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Cashflow

Undercharging is immoral

Small to medium sized business owners generally fear undercharging, more than they do overcharging. But the risks with undercharging are more severe and can lead to business failure over time.

RightWay

Jan 19, 2021

Small to medium sized business owners generally fear undercharging, more than they do overcharging. But the risks associated with undercharging are more severe and can lead to business failure over time.

It is pretty standard for business owners to be hesitant to increase prices. Generally, it is the fear of losing the work or sale that creates this hesitation. In some cases, the argument is that charging more feels immoral – that pricing higher could lead to excess profits which might not be viewed as being “fair”.

But to my mind, it is more immoral to run a business with little to no profit, than it is to run a business with excessive profit - it is relatively easy to run a business with little profit after all.

For example, imagine you start a food truck selling burgers for $1 each. Given the exceptionally low price point, customers flock to the food truck and you are crazy busy. Given how busy it is, you start patting yourself on the back for winning the customers and growing the business. Within a couple of weeks all your cash is gone however, and you have to sell the truck.

This is an extreme example but it highlights what can happen to a small business that undercharges. Even being 10% below the industry average can cause cash to run dry over time.  

The consequences of undercharging include not having enough money to pay your taxes, getting into debt, and not having enough money to sustain your living costs or that of your family. In some cases, it means that other business owners also suffer if you can’t pay supplier bills. Your competitors can look at your price point and try to match it, leading to a race to the bottom. This has a ripple effect the reverberates around the economy.

By comparison, the risk of overcharging is that you have to work a bit harder to find profitable sales. Unprofitable sales are easy to find, but to find a good profitable customer or sale is a challenge, and rightfully so.

My general rule of thumb is small to medium sized businesses need a gross profit margin of 30% to be sustainable. Selling at a lower price point than that isn't a good idea. This of coarse depends on the specifics of the business – but I find almost always where gross profit is less than this, there are generally cash flow problems and it can come to a head at tax time, regardless of how much time you have had to prepare for the taxes.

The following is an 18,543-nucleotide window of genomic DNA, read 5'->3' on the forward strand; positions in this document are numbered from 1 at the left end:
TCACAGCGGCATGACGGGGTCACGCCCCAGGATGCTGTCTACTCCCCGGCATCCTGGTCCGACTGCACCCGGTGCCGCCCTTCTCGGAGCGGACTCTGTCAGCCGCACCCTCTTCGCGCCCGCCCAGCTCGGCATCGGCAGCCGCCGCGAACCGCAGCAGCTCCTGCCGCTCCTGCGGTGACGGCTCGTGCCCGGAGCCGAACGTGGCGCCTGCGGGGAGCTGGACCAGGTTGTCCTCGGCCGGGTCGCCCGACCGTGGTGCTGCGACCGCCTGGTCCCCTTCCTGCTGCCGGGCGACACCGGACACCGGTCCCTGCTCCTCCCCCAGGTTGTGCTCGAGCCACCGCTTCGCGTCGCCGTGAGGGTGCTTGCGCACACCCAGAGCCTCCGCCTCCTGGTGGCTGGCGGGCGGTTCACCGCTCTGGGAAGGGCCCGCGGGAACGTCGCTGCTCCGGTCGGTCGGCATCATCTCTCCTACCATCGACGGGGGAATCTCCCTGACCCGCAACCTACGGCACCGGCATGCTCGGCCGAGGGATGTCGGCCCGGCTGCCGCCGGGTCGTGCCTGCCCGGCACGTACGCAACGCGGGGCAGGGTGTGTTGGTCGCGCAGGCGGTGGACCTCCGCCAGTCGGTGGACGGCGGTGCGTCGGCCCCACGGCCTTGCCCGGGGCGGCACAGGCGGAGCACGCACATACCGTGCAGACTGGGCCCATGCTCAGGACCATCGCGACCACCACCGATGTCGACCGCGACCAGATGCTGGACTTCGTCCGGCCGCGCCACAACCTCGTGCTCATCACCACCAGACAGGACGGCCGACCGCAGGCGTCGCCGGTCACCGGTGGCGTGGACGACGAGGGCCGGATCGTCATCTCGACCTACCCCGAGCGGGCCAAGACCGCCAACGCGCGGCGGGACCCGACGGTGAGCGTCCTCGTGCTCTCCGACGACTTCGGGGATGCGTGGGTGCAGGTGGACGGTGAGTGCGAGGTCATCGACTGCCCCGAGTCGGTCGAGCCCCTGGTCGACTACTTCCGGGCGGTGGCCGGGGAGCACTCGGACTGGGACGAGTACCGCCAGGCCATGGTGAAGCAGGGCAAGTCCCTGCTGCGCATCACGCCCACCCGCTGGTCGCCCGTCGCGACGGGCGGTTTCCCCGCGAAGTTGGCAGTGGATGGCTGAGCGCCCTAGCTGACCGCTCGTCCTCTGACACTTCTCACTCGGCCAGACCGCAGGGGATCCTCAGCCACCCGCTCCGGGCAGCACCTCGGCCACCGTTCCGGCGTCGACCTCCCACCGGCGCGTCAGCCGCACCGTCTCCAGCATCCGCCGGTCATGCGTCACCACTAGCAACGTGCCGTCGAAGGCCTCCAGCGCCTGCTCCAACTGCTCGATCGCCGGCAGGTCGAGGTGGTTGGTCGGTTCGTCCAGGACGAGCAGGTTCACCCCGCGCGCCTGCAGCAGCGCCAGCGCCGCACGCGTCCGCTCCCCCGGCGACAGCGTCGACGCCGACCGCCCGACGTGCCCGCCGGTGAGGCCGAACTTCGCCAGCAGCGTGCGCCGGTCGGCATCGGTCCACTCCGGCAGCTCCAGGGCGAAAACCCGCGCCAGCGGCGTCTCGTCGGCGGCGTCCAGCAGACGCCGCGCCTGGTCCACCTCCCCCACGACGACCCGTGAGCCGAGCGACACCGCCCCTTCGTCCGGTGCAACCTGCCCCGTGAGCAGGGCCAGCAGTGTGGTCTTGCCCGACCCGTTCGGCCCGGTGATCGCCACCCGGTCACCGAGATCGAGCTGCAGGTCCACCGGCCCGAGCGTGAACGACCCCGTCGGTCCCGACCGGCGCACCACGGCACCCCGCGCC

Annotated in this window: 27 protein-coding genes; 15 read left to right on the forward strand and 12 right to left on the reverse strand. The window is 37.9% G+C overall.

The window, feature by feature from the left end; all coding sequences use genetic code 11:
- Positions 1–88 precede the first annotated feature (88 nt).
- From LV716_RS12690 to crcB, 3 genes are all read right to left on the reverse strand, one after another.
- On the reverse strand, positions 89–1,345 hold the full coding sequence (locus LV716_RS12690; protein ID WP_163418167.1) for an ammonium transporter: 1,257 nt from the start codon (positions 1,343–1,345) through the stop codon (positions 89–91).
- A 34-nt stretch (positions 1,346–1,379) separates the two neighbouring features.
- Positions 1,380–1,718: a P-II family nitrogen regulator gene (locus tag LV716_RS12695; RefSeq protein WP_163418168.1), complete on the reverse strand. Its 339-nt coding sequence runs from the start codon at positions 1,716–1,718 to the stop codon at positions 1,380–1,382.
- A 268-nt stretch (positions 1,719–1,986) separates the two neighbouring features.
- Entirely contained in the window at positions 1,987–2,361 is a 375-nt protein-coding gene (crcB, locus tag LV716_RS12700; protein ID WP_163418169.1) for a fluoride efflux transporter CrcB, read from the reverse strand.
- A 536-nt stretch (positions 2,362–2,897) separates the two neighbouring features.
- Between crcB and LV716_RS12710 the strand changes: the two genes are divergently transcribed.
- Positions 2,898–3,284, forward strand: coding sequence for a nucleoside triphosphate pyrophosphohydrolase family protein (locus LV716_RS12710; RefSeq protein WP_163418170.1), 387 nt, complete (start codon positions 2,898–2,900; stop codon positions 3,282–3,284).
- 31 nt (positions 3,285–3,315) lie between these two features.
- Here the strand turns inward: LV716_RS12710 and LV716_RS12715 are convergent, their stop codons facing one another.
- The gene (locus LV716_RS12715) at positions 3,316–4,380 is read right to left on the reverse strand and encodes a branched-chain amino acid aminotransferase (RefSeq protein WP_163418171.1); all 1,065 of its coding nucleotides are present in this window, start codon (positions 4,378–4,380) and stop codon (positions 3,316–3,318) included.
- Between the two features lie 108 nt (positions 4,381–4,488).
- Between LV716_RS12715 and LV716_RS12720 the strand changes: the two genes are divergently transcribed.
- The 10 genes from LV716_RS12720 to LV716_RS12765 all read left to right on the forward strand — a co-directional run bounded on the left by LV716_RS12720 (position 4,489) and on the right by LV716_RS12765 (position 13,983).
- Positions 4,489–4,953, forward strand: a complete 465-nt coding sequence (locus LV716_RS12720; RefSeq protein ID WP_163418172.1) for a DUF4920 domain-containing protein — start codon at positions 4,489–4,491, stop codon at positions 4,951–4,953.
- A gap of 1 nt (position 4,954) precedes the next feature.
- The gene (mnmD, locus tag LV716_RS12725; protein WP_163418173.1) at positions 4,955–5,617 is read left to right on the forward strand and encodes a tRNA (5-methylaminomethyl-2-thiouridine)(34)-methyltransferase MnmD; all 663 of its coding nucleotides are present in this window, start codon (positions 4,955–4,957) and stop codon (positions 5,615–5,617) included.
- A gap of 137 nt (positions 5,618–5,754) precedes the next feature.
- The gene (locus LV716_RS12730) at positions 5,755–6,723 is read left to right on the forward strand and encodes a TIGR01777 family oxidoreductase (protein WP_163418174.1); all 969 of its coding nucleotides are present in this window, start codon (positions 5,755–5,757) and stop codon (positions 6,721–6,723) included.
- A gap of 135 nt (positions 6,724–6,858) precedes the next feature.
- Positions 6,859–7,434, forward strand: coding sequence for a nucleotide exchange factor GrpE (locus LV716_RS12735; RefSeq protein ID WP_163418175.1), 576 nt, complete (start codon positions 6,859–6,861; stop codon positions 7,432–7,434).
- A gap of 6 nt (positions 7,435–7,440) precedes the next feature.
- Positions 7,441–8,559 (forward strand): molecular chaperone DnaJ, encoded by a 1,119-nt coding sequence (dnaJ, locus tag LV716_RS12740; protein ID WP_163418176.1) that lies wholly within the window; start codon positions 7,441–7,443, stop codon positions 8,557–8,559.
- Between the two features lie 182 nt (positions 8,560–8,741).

When a business fails this has a massive impact on a range of people - staff lose their jobs, suppliers might have to retrench, and the impact manifests itself in financial hardship for real skin and bone human beings. It is immoral to run a business to the ground because of the way that impacts people.

Putting up your prices might mean less sales to start with, but you will be more profitable on the sales you do achieve. And over time, there is no real barrier to finding profitable sales – it just takes more effort.

This is a mental shift that all who transition from consumer to successful business owner must make. A consumer is generally obsessed with finding the best price, depending on their life experience with money. But regardless, a business owner has to transcend their individual attitude and feeling toward money – and see the objective truth, that the business must be profitable enough in order to survive.

For a small to medium sized business, competing on price is a fool’s game. Unless you have the volume of McDonald’s, selling burgers at $1 will never lead to good financial outcomes. Analyse your competitors pricing, find the mid-point, and make sure your pricing is somewhere above that.

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